Chan Newsletter

Song of Mind of Niu-t’ou Fa-Jung

Commentary by Master Sheng-yen

This is the 24th in a series of lectures given during retreats at the Ch’an Center in Elmhurst, Queens, New York.

No need to confirm emptiness; Naturally, there is clear comprehension.

The “emptiness” that the Song of Mind and, indeed, all Buddhist texts speak of does not mean “nothingness.” Buddhism is often considered to be nihilistic and pessimistic because of this misunderstanding. By emptiness, Buddhism means impermanence: nothing lasts forever, and everything continually changes, formed and transformed by causes and conditions. People who practice without teachers sometimes misunderstand this meaning and think they are enlightened. On one retreat I asked someone, “What is your name?”

He replied, “I have no name.”

“Who are you?”

“I don’t exist, so how could I be somebody?”

“Where are you?”

“If nothing exists, how can I be anywhere?”

The retreatant was not wrong in what he said. He may well have been experiencing those feelings and ideas. His name was given to him after he was born. Originally, it did not exist. His body was given birth to by his mother. Before birth, it did not exist, and it surely is not the same body now that he is an adult. If this is so, then does the body truly exist, and if the body does not exist, how can one speak of a space that it resides in? These are ideas one can philosophically debate and logically deduce, but they are not enlightenment.

People sometimes go through phases in which worldly activities seem boring, insubstantial, unreal. After a retreat, a woman told me that she did not want to be bothered with her husband and child anymore. I asked, “What is it that you want?”

She said, “Nothing, really, but if I thought about it, perhaps I would consider becoming a nun.”

I said, “But if you become a nun, you will still need a master, and then later you will probably have disciples.”

She replied, “No, I don’t want that. I just want to become a nun.”

I said, “If that’s your attitude, then you’re not qualified to become a nun.” After a while, the sentiments that she felt faded. She, also, was not experiencing Buddhist emptiness. The examples of the man and the woman illustrate two kinds of false emptiness. With true emptiness, or ultimate emptiness, everything exists, but one is not attached to anything. The Heart Sutra says that the five skandhas (form, sensation, perception, volition, and consciousness) are empty. It does not mean that they are apparitions or mirages. What does not exist is what we call the self. The five skandhas exist, but they are without enduring, individual, independent self-natures. Realizing this directly – that is, through the understanding that comes with enlightenment – is experiencing true emptiness.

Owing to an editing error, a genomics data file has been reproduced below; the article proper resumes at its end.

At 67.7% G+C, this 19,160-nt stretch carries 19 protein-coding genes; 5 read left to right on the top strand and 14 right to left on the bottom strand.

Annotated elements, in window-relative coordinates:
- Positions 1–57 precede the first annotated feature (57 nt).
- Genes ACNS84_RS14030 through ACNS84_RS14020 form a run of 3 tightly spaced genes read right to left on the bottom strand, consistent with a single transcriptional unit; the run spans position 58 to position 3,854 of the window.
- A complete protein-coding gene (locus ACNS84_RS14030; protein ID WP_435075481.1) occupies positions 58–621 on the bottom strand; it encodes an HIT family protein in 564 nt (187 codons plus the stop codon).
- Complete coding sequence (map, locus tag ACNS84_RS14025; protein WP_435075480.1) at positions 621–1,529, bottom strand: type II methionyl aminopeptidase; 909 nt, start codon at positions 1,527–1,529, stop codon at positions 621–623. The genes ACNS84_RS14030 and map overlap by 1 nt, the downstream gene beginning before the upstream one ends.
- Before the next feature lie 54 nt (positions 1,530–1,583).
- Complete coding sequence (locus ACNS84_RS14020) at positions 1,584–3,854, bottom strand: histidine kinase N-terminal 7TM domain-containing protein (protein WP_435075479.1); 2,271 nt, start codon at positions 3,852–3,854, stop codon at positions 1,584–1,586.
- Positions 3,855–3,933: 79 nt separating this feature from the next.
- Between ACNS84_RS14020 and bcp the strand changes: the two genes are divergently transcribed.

The Diamond Sutra says that all dharmas are like dreams, illusions, bubbles in water, shadows, and reflections. They seem to exist, but they do not. We can intellectually debate this and arrive at some sort of mental construct we all agree upon, but it would be nothing more than conjecture. For instance, a wall is real in the sense that it is solid: we can see it, feel it, and hurt ourselves if we run into it. From the Buddhist perspective, however, it is not real because it is impermanent and does not exist in and of its own accord. Scientists, too, say that all matter is, in essence, a combination of electromagnetic radiation and local densities of atomic particles; but this too is theory and speculation, nothing more than interesting conversation unless you realize it through direct experience. You will naturally understand the nature of emptiness when your mind is completely unattached to any and all ideas of self and other.

The Song of Mind says that there is no need to confirm emptiness. Emptiness is not a treasure hidden somewhere outside yourself that needs to be discovered or experienced. It is evident, right here and now, all around you and within you. Earlier today, someone farted and the stench filled the room. It may mean that someone’s digestion was off, which is an indication to me that the person may not have been meditating well, but that was then, and everything is different now. Everything has changed. This can happen only if things are empty. Emptiness is the true nature of what we take to be reality.

The Song of Mind says, “Naturally, there is clear comprehension.” When there are no attachments and obstructions, the mind is clear and instantly understands its own nature. This clarity is often compared to light, but it is a faulty analogy because light does not penetrate everywhere. Where there are obstructions, there is still darkness. The clarity of enlightenment has no obstructions. It is clarity of the mind, not of the eye. This clear, bright mind is the no-mind experience, the mind of no attachment.

The reason you are not enlightened is because you take the five skandhas to be fixed and real. Let me ask you, are you attached to your body, to your ideas and ways of thinking, to your feelings? Do you know anyone who is not? It is part of the human experience, and it is why we practice, because practice helps us to see into the true nature of emptiness. All one needs to do is stay with the method, and attachments will drop, one by one. Gradually, ultimately, you will perceive all five skandhas to be empty, and when you do, you will have attained true freedom.

Category: Chan Newsletter